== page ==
Secluding North America's Labor Migrants: Notes on the International Organization for Migration's Compassionate Mercenary Business
Remote Control: The Externalization of Migration Management in Europe and North America, edited by Ruben Zaiotti, 238-58. Routledge Research in Place, Space and Politics. New York: Routledge, 2016
11 Pages Posted: 19 Mar 2016 Last revised: 25 Sep 2017
Date Written: February 1, 2016
The re(b)ordering efforts made by states over the last three decades, for instance the securitization of some border areas and harsher visa policies, may denote an evolution of the international migration regime. The increase of migrant and refugee flows in the 1970s and 1980s (Hatton 2012), coupled with demographic and security challenges in developing countries (Geddes 2005), started to significantly alter an international migration regime that was essentially based on the notion of ‘control’ (Pécoud 2010; Georgi 2010). In the 1990s, the collapse of the Soviet bloc and the wars in Iraq and the former Yugoslavia added further policy makers’ concerns about the regulation of permanent and temporary migrations and refugee flows. A new regime, based on a global policy agenda relying particularly on the concept of ‘migration management’, was originally formulated by Bimal Ghosh, in 1993. Ghosh further developed this concept of ‘migration management’ in the 1996 project known as the New International Regime for Orderly Movements of People (NIROMP), funded by the Swedish, Dutch and Swiss governments (Ghosh 2000). Ghosh proposed a comprehensive international migration regime, designed to tackle what was perceived as current and future migration policy crises, and focuses on both migrants and refugees (Geiger and Pécoud 2010). Yet, Sassen argues that these two categories, migrants and refugees, cannot be merged: “there are separate regimes for refugees in all these countries and an international regime as well, something that can hardly be said for immigration” (1996, 64). Nonetheless, Ghosh’s ‘migration management’ approach was welcomed and later borrowed by the International Organization for Migration (IOM). This notion of ‘migration management’ became a mantra of the IOM, “committed to the principle that humane and orderly migration benefits migrants and society” (IOM 2015e).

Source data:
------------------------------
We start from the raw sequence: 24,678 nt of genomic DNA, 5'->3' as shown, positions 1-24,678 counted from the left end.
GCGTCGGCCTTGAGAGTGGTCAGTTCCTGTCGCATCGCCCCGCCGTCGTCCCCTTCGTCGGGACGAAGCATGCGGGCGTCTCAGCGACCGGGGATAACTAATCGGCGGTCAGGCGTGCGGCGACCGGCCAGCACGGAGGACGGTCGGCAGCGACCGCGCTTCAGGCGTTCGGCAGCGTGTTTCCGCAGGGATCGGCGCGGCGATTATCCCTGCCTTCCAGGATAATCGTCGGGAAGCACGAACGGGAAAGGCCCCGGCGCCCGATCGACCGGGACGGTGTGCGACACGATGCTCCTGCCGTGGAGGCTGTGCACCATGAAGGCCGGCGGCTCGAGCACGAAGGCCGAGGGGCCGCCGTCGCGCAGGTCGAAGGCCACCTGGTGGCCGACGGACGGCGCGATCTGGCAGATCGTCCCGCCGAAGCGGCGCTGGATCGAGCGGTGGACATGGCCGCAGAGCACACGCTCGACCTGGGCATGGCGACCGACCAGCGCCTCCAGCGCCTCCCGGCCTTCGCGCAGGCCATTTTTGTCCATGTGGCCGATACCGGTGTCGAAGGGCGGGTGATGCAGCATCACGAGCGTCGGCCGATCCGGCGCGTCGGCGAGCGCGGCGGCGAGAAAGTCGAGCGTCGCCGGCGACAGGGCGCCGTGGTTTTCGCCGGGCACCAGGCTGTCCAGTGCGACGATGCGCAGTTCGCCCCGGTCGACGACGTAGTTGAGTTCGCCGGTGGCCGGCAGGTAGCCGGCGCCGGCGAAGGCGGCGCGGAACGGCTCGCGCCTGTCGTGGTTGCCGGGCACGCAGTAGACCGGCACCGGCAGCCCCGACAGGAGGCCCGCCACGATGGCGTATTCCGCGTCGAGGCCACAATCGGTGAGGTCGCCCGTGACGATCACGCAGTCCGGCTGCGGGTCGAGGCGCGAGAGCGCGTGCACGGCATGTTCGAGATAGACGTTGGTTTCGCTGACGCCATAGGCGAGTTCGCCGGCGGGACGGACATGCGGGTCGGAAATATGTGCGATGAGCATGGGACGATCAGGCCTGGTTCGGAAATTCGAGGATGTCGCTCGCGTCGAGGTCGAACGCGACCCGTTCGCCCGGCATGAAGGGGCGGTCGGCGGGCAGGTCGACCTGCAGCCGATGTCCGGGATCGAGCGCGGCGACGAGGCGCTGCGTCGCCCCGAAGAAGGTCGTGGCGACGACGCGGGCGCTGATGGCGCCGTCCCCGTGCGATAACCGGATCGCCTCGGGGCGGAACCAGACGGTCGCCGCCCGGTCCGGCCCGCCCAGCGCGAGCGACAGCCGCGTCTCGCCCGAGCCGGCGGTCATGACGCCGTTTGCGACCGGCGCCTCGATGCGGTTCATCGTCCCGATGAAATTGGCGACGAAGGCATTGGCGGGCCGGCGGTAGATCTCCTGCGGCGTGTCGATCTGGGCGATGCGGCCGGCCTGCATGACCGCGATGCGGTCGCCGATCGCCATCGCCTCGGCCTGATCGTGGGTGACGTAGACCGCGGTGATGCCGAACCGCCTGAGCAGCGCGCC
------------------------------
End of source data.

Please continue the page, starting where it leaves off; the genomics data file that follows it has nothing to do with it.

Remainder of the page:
Keywords: International Organization for Migration, IOM, temporary labour migrant, Guatemala, Canada
Suggested Citation: Suggested Citation